The Jackson Hole Land Trust is seeking a director of annual giving. Click here for details and to apply.
Deadline: August 4, 2021.
Photo: Lindley Rust
The Jackson Hole Land Trust is seeking a director of annual giving. Click here for details and to apply.
Deadline: August 4, 2021.
Photo: Lindley Rust
After a few years of fieldwork experience, I have seen a lot of wildlife in truly wild places. In a more urban setting, like my place on the West Bank, I was curious how wildlife can exist while navigating the evolving challenges inherent in the landscape.
I was originally inspired to set up a game camera because of a set of muddy raccoon prints on the side of my cabin as if the raccoon was trying to Spiderman up the wall. I hadn’t seen any sign of raccoon other than those perfect paw prints, and I was curious what else was frequenting the property under the radar. Initially, I set up a game camera in a few locations with zero results.
As a stewardship associate for the Jackson Hole Land Trust, I have been privileged to visit numerous conservation easements around the valley. These conservation areas help retain a mosaic of protected wildlife habitat and open spaces, existing in perpetuity, that benefit our native fauna while they navigate the challenges posed by our increasingly convoluted and developing landscape. In conversation with landowners out on monitoring visits, I’ve enjoyed talking about wildlife sightings and migration corridors, whether formal or just patterns of movement across any given property.
Back at my cabin, I noticed a tree had fallen across a buck-and-rail fence and thought that might be an ideal location for wildlife, as it was an easy fence crossing. Within the first week, I had captured the raccoon sneaking across the log in the middle of the night, and since then have captured footage of an ermine, fox, skunk, moose, mule and white-tail deer, chipmunks, red squirrels, songbirds, and even a bee. I have my favorite photos and videos saved on a folder on my computer, and I will compare different species phenology (when the deer pass through, when new fawns/calves are seen, etc.) to next year’s data.
On behalf of the local critters, I would like to thank our community for their efforts in protecting, conserving, and valuing wild landscapes. And, for anyone interested, the game camera set-up only cost around $50 and has been incredibly insightful – I try to check it every weekend and stay informed on how my local wildlife is doing, all while respecting the animal’s space. Watch the footage!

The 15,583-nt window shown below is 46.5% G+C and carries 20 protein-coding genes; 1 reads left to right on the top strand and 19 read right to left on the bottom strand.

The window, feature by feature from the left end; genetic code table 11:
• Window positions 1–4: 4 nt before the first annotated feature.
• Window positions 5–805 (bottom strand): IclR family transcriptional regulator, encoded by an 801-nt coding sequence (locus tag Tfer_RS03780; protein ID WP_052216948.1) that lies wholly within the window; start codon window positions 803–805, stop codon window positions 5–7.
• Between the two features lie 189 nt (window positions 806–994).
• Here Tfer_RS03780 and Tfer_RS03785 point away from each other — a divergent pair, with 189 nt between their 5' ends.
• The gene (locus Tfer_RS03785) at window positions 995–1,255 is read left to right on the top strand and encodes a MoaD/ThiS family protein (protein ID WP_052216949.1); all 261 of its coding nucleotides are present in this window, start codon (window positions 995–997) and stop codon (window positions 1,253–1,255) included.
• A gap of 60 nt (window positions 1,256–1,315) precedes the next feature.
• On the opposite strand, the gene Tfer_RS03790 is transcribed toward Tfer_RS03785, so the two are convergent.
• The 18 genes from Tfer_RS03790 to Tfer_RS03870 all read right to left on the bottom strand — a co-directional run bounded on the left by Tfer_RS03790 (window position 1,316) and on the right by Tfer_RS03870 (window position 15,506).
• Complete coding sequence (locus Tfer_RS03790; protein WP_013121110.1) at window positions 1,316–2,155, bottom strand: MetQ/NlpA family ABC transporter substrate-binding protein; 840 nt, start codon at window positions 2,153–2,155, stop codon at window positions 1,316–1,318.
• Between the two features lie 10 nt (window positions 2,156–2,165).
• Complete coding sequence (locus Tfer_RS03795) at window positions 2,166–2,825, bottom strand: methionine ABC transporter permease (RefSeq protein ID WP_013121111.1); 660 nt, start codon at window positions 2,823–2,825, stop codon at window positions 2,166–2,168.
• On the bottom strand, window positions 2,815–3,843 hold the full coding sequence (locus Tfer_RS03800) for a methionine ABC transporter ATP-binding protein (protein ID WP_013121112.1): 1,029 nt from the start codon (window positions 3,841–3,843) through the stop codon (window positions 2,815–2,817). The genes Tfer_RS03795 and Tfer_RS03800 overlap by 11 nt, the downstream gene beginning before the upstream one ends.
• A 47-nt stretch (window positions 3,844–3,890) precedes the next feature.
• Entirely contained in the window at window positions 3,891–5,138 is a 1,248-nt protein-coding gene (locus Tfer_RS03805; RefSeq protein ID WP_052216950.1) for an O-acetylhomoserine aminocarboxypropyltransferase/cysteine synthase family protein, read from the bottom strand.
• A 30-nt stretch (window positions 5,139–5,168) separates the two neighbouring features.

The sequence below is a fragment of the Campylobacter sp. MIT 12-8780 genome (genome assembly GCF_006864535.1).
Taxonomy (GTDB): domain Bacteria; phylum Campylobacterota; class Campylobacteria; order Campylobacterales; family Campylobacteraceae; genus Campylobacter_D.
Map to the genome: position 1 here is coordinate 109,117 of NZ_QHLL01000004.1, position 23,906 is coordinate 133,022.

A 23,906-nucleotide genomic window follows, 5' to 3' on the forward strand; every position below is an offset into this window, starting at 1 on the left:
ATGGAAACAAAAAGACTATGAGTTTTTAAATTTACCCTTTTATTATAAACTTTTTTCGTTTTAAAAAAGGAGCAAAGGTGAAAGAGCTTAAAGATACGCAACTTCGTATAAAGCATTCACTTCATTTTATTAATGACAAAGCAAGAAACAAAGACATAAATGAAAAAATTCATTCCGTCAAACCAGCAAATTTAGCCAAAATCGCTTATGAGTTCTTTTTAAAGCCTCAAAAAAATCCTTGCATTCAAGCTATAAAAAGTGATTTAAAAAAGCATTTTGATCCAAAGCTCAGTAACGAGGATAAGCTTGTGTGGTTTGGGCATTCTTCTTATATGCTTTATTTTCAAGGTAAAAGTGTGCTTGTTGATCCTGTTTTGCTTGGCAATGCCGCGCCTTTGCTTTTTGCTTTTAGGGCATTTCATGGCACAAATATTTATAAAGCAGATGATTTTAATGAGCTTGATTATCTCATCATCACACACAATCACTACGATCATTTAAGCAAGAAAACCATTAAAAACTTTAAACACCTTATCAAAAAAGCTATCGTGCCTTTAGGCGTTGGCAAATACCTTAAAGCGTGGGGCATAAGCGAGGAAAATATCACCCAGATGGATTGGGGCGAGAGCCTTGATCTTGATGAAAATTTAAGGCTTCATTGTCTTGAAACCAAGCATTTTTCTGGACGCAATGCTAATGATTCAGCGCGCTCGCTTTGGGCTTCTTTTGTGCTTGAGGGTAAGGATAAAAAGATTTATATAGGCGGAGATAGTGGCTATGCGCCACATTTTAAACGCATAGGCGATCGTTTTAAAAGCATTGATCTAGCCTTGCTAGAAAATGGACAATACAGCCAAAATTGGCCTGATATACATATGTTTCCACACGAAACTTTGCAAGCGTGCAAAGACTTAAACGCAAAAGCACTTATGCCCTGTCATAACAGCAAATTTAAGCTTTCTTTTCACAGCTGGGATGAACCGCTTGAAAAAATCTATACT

-Zach Andres, Stewardship Associate
The Jackson Hole Land Trust (JHLT) announced today that 97.5 acres in the Buffalo Valley have been protected through a new conservation easement on the Gun Barrel Flats Ranch that was once the Walt and Betty Feuz Ranch. Nestled between Grand Teton National Park and existing conservation properties, the new easement protects essential wildlife habitat connectivity and homesteading legacy in the Buffalo Valley.
Protected in perpetuity on May 11, 2021, Gun Barrel Flats borders the east boundary of Grand Teton National Park. The conserved acreage safeguards historic working lands and open space. Landowners Brad and JoAnne Luton, respectively fourth and third-generation natives, have grown up together—they met in high school—stewarding this valley alongside their families.
“It’s really about her parents, Walt and Betty Feuz,” Brad said of his wife’s family and his own motivation to protect their parcel. In 1910, JoAnne’s grandparents originally homesteaded to the south along Spread Creek, and Walt was just 18 when he bought his own land along the Buffalo Fork and began ranching and haying. “We are rooted in this valley,” said Brad, “and we want future generations to see this land as it is.”
Today, the Lutons keep horses and host guests in their hand-hewn cabins. The horses are just for them and allow Brad and JoAnne to pursue their passion—horse packing into the wilderness and daily morning rides into the park with their pups Lacey and Buddy. The guest cabins keep the lights on and owe their rustic charm to a forest fire in Ditch Creek in 1988. With help from friends and a trade for firewood, the Lutons got a permit to cut and skid out 800 lodgepole pines over two summers that had been left standing. They hand-peeled and built each cabin, and this character keeps families coming back year after year—in some cases, 25 in a row!
It’s not uncommon for the Lutons and their guests to see wildlife on the property. Gun Barrel Flats’ location between private lands in the Buffalo Valley and the Snake River Riparian Corridor supports valuable big game, aquatic, and wetland habitats in the core of the Greater Yellowstone Ecosystem.